Aug 13 2015

MCP2221 HID Library

This is a library for interfacing with the HID features of the MCP2221 USB to UART and I2C/SMBus serial converter from Microchip. The converter includes 4 GPIO pins, 3x 10-bit ADCs, 1x 5-bit DAC and more.
Microchip does provide a library for interfacing with the chip, however it is supplied as proprietary DLLs. This project aims to be an open-source and multi-platform alternative.
This library also makes use of HIDAPI.

Supported features

Feature Status
ADC Supported
DAC Supported
GPIO Supported
Interrupt input Supported
Clock reference output Mostly Supported*
USB Descriptors
(Manufacturer, product, serial, VID, PID)
I2C/SMB Limited support, WIP
Flash password protection Not yet implemented
C++ and C# wrappers Not yet implemented

*Reading clock out duty cycle is not documented in the datasheet, but the Microchip library seems to support it.

Download from GitHub

Bits of info about the MCP2221

  • Doesn’t use a crystal, only requires 1 small capacitor when powered with 3.3V or 2 capacitors when powered with 5V.
  • Available in a hacker friendly DIP package.
  • Has a remote wake function which when used in conjunction with the interrupt input can be used to wakeup the USB host (usually a PC), just like waking up from a keyboard or mouse press.
  • The raw value of the I2C pins can also be read, allowing them to be used as an additional 2 general purpose input pins.
  • Unfortunately there are no options for enabling any internal pull-up/down resistors.
  • The MCP2221 seems to be a PIC16F1455. [Source]
  • Current consumption @ 3.3V with USB disconnected can be anywhere between 20uA and 70uA, not sure what causes such a difference. Remote wakeup needs to be disabled (default) otherwise current consumption will be about 5mA.
  • Kinda slow compared to other USB/UART converters. Even with the baud rate set to 1,000,000 its overall throughput is only about 250,000 bps. More about this below.

Unconnected pins
The usual way to deal with unconnected pins are to enable their internal pull-up/down resistors, but this chip doesn’t support them. Instead it’s probably best to set unconnected pins as output high or low.
The I2C pins are a little different since they can’t be set to outputs, though there’s still few options:

I2C Pin Description
Unconnected Bad, floating inputs will cause excessive power consumption
Connect to VDD Bad, if the I2C bus is accidentally used then a short circuit will occur
Connect to ground OK, but may cause the I2C bus to hang if used, not much of an issue though
External pull-up resistors Best option, but requires additional components

UART Throughput
The main UART function seems to be really slow, maxing out at about 250,000 bps throughput when set to 1,000,000 baud due to a gap of about 30us after each byte transmitted. This isn’t much of a problem at lower bauds, but as the baud rate increases it creates a huge overhead (75% @ 1Mbaud!). Attempting to receive data without a sufficient gap will also corrupt the data. Here are some screen shots comparing the MCP2221 and CH340 UART converter ICs transmitting data at 1,000,000 baud. The MCP2221 has a gap of about 30us between each byte, while the CH340 has a gap of just 1us.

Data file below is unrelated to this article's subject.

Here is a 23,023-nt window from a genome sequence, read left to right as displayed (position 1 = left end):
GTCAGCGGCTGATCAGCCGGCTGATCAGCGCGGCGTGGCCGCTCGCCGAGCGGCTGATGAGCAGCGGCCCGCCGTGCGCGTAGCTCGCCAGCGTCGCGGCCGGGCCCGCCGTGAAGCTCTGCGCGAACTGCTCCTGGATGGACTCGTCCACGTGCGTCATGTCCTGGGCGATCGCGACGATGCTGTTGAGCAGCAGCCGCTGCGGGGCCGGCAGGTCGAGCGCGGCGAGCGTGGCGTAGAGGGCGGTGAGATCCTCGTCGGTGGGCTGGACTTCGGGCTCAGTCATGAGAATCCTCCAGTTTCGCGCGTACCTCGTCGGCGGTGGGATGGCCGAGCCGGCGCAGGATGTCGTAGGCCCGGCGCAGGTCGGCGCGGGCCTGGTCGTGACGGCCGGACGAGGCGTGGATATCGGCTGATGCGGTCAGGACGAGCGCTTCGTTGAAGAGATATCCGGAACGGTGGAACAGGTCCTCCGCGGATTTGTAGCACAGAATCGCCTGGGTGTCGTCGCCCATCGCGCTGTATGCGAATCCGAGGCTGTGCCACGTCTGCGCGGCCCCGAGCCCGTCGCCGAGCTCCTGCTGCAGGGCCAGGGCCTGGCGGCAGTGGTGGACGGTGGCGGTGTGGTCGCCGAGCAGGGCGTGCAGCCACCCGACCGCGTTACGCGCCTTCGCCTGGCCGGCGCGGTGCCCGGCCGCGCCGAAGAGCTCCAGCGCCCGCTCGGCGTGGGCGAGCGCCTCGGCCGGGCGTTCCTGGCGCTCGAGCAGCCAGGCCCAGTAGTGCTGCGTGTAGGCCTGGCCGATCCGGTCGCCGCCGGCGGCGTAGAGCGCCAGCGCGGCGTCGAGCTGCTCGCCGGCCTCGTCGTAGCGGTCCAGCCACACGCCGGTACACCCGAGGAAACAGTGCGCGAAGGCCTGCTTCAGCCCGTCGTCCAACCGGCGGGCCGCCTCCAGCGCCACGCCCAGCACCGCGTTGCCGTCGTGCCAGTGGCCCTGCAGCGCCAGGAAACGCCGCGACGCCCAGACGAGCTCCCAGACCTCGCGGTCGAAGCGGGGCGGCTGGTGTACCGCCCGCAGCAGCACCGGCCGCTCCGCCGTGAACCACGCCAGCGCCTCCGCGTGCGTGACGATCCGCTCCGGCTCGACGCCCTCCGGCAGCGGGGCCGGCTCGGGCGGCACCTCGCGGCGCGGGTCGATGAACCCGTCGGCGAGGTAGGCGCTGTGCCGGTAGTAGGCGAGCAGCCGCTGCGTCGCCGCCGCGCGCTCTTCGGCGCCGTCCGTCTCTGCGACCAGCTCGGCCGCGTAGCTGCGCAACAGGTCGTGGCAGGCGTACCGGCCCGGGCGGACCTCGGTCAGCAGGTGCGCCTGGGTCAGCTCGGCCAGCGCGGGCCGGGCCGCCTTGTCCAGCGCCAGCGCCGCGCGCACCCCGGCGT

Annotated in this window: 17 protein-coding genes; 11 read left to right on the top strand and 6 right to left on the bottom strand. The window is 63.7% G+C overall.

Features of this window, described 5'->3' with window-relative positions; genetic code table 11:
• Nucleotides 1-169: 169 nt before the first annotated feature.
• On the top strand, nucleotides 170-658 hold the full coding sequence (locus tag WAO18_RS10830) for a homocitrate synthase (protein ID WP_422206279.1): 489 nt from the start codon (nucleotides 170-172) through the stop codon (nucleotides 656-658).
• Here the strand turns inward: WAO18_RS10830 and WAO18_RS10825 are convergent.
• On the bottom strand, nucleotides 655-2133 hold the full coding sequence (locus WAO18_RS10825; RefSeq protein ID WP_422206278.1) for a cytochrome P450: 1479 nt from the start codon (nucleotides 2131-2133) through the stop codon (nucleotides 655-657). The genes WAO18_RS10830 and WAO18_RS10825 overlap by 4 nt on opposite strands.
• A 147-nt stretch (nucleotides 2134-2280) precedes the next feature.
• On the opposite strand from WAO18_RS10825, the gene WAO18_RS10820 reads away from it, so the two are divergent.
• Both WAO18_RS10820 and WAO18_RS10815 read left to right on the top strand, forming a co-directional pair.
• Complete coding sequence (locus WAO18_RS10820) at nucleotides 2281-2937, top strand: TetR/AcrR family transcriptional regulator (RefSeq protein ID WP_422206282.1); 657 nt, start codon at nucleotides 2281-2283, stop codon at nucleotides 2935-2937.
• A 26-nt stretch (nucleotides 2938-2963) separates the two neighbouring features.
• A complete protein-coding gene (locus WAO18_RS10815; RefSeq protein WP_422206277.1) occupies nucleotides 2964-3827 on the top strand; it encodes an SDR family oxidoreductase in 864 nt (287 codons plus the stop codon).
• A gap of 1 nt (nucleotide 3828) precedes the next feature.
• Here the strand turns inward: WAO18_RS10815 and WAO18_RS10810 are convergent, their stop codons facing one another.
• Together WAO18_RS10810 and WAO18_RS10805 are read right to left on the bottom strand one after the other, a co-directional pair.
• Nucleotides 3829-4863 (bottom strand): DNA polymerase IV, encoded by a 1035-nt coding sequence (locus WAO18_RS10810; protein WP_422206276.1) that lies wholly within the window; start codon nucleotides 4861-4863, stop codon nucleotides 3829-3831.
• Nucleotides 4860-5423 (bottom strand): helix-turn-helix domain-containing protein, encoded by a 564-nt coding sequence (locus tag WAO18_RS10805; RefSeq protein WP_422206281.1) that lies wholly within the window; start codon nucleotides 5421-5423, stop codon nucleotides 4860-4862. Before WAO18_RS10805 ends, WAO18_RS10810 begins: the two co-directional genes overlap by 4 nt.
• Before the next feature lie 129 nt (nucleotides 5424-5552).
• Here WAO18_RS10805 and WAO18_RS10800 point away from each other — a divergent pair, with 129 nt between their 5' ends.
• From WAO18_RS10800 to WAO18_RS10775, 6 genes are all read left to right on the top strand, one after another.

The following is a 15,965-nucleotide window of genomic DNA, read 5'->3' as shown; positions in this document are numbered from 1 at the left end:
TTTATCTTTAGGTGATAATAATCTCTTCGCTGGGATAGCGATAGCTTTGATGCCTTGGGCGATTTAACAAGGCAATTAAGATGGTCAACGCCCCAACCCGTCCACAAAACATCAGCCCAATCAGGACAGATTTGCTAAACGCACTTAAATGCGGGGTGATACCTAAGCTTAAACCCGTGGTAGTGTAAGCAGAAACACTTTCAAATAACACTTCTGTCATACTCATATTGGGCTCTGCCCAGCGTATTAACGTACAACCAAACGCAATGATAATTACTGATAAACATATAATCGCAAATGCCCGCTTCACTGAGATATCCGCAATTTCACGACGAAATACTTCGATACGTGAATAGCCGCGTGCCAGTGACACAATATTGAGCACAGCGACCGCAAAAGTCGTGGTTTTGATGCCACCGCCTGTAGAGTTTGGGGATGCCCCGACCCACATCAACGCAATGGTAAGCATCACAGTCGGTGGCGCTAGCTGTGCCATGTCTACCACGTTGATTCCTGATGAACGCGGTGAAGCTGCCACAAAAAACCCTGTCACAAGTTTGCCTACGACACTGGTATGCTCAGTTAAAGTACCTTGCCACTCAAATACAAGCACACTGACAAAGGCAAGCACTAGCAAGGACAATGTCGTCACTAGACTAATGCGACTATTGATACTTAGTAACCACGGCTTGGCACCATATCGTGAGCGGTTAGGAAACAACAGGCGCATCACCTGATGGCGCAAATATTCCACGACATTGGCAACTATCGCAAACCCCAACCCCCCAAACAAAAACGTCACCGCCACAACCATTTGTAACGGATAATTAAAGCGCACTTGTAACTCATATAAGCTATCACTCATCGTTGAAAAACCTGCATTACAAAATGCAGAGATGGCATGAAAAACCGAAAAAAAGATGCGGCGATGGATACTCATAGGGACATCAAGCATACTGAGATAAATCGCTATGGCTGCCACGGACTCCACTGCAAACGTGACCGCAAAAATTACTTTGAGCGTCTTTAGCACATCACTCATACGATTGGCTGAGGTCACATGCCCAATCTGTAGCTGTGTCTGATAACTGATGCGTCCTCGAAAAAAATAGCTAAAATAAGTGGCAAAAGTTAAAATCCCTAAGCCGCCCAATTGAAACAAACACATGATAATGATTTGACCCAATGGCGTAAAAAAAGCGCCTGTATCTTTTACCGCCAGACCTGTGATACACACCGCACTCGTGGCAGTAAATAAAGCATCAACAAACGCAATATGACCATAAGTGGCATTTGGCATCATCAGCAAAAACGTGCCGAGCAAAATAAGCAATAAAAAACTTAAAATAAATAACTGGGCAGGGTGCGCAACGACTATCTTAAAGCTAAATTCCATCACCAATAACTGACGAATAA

MCP2221 @ 1Mbaud

MCP2221 @ 1Mbaud

CH340 @ 1Mbaud

CH340 @ 1Mbaud

Other issues
If the MCP2221 receives too much UART data too soon after powering up it will have trouble enumerating with the USB host.

A breakout module for the MCP2221, design available on the GitHub repo

A breakout module for the MCP2221, design available on the GitHub repo


1 ping

  1. richard payne

    Wow, that look like good work.

    What kind of timescale for C# wrapper to be beta released?

    Have you tried C# code under Visual Studio, how they performed?


    1. Zak Kemble

      Hey, the C# wrapper will probably be made when I start working on a project that needs it. There is currently such a project on my to do list, but I’ve still got a number of other things happening before I can start on it. So I can’t really say when, sorry.
      VS is the only IDE I’ve used for C# stuff. It performs alright, but can be a bit clunky at times.

  2. Andrea

    I confirm MCP2221 is a PIC16F1455, naturally CP is ON.
    This is the dump of config*

    8007 CONFIG1 F44 FOSC INTOSC Oscillator Selection Bits INTOSC oscillator: I/O function on CLKIN pin
    WDTE OFF Watchdog Timer Enable WDT disabled
    PWRTE ON Power-up Timer Enable PWRT enabled
    MCLRE ON MCLR Pin Function Select MCLR/VPP pin function is MCLR
    CP ON Flash Program Memory Code Protection Program memory code protection is enabled
    BOREN ON Brown-out Reset Enable Brown-out Reset enabled
    CLKOUTEN OFF Clock Out Enable CLKOUT function is disabled. I/O or oscillator function on the CLKOUT pin
    IESO OFF Internal/External Switchover Mode Internal/External Switchover Mode is disabled
    FCMEN OFF Fail-Safe Clock Monitor Enable Fail-Safe Clock Monitor is disabled
    8008 CONFIG2 1FCD WRT HALF Flash Memory Self-Write Protection 000h to 0FFFh write protected, 1000h to 1FFFh may be modified by PMCON control
    CPUDIV NOCLKDIV CPU System Clock Selection Bit NO CPU system divide
    USBLSCLK 48MHz USB Low SPeed Clock Selection bit System clock expects 48 MHz, FS/LS USB CLKENs divide-by is set to 8.
    PLLMULT 3x PLL Multipler Selection Bit 3x Output Frequency Selected
    PLLEN ENABLED PLL Enable Bit 3x or 4x PLL Enabled
    STVREN ON Stack Overflow/Underflow Reset Enable Stack Overflow or Underflow will cause a Reset
    BORV LO Brown-out Reset Voltage Selection Brown-out Reset Voltage (Vbor), low trip point selected.
    LPBOR OFF Low-Power Brown Out Reset Low-Power BOR is disabled
    LVP OFF Low-Voltage Programming Enable High-voltage on MCLR/VPP must be used for programming

    Maybe a day we can got also the firmware

  1. MCP2221 HID Library - Electronics-Lab

    […] MCP2221 HID Library – [Link] […]

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